HC Deb 13 August 1896 vol 44 cc746-7

I beg to ask the Secretary of State for India whether his attention has been called to the state of the British Army in India, as reported by The Times correspondent at Calcutta, in their issue of the 11th inst., wherein it is stated that nearly 4,000 men are in hospital from preventible contagious diseases, and that the state of the Army is getting worse day by day; whether the attention of Her Majesty's Government is to be seriously drawn to this matter during the coining Recess; and, whether he is now prepared to state to the House that during the coming Recess, in conjunction with Lord Lansdowne and the Governor General of India, stops will be taken for an Inquiry, either by Royal Commission or by Select Committee of this House, with a view to taking measures that may, once for all, as regards this painful matter, place the British Army in India in that state of efficiency in which the people of this country and of India desire to see it, and to bring about which they pay some 25 millions of money every year?


I have seen the statement in The Times to which my hon. Friend refers. As stated by the right hon. Gentleman the First Lord of the Treasury on Friday last, in reply to Questions by the hon. Members for southeast Essex and Hoxton, Her Majesty's Government will consider the propriety of some Inquiry to decide whether the alleged increase of disease is correct.

MR. JAMES STUART (Shoreditch, Hoxton)

asked the Secretary of State for India whether his attention had been called to the various memoranda of the Army Sanitary Commission, and to the following conclusions which they state:— The facts, so far as we can ascertain them, lead us to the conclusion that a compulsory lock hospital system in India has proved a failure, and that its reinstitution cannot, consequently, he advocated on sanitary grounds. We believe that the best practicable means of diminishing the prevalence of these diseases is to he found in establishing a system of voluntary lock hospitals, and in providing the soldier, as far as possible, with healthy occupation and recreation; and whether any steps had been recently taken to bring these views before the cantonment authorities, or to carry them into effect?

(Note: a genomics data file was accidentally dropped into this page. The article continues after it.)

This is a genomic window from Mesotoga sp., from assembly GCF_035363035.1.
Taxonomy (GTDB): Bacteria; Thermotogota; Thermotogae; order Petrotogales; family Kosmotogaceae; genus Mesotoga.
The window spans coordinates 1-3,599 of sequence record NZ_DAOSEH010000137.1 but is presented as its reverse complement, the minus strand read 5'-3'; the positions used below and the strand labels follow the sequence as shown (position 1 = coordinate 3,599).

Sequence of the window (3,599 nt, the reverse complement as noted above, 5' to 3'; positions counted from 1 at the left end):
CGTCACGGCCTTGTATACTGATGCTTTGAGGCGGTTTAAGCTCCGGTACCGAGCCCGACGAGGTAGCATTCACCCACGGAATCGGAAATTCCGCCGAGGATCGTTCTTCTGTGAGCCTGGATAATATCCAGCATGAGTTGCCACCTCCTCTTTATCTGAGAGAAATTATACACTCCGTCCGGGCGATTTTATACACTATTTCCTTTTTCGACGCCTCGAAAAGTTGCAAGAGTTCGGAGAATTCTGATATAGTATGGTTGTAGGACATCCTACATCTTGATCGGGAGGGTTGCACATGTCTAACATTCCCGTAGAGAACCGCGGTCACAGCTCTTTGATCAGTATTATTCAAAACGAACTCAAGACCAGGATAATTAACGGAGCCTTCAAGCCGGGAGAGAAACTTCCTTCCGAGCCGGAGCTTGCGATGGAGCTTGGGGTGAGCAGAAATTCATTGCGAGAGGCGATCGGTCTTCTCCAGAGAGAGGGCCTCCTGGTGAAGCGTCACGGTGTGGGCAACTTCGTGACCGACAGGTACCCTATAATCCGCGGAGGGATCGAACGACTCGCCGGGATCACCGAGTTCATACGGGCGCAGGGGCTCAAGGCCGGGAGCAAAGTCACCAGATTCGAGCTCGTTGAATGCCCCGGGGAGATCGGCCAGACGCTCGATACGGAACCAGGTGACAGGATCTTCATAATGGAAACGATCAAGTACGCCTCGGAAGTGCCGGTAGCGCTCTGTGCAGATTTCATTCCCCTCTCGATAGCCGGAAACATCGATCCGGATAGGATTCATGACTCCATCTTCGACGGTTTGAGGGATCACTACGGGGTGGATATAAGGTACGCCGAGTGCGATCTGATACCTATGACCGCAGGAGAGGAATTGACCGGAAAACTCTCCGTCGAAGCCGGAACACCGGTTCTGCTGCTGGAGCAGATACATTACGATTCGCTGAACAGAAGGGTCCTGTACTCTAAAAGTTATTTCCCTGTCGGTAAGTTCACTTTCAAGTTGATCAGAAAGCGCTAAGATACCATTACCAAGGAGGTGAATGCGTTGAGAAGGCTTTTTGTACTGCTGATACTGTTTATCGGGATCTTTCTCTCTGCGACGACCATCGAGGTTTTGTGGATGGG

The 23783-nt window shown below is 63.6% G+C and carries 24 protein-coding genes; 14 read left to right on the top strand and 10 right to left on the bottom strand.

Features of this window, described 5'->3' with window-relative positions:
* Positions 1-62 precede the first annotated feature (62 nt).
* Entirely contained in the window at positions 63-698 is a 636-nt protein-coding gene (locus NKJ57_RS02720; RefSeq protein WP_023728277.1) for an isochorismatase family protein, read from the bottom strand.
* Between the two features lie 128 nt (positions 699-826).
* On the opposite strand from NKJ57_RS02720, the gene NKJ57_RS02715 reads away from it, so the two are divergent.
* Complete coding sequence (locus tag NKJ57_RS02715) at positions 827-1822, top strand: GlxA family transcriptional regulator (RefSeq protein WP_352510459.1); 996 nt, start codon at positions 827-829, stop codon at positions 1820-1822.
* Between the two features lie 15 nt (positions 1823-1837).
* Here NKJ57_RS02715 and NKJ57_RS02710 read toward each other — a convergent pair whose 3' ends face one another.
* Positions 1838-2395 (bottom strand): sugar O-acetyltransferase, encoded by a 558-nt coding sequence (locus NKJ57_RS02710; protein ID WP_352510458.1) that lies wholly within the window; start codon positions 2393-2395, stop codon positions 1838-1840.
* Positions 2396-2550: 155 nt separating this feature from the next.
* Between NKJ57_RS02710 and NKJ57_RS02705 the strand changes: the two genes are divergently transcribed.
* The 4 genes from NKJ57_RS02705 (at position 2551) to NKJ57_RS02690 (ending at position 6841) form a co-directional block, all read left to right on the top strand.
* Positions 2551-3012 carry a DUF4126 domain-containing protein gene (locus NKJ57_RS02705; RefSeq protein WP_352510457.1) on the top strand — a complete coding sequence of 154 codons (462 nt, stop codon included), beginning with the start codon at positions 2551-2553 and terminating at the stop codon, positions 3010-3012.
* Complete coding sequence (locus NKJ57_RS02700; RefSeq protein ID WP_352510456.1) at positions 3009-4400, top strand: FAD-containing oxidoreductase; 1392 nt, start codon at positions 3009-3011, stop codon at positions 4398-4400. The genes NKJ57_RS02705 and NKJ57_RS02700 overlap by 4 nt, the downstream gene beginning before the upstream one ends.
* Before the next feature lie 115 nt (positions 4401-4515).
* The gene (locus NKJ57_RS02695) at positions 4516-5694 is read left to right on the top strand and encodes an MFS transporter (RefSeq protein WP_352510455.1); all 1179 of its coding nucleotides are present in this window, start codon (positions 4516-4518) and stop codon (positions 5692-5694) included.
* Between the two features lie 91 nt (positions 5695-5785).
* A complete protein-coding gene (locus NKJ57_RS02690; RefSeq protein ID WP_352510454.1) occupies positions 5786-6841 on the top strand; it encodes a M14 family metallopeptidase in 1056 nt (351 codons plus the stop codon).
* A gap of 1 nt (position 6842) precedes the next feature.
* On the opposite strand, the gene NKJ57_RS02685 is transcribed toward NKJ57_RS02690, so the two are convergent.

I am aware of the opinions recorded by the Army Sanitary Commission on this subject; but what I want to ascertain is, not the opinion of individuals, even when acting officially, but the facts relating to the health of the Army.


May I ask whether Her Majesty's Government propose to institute an Inquiry by Royal Commission or a Select Committee of this House?


I should not like to commit myself to the exact form which the Inquiry will take; what I think is an Inquiry by a small number of impartial persons would be best. ["Hear, hear!"]

MR. M. M. BHOWNAGGREE (Bethnal Green, N.E.)

asked whether the Inquiry would be here or in India?


The Inquiry will take place here.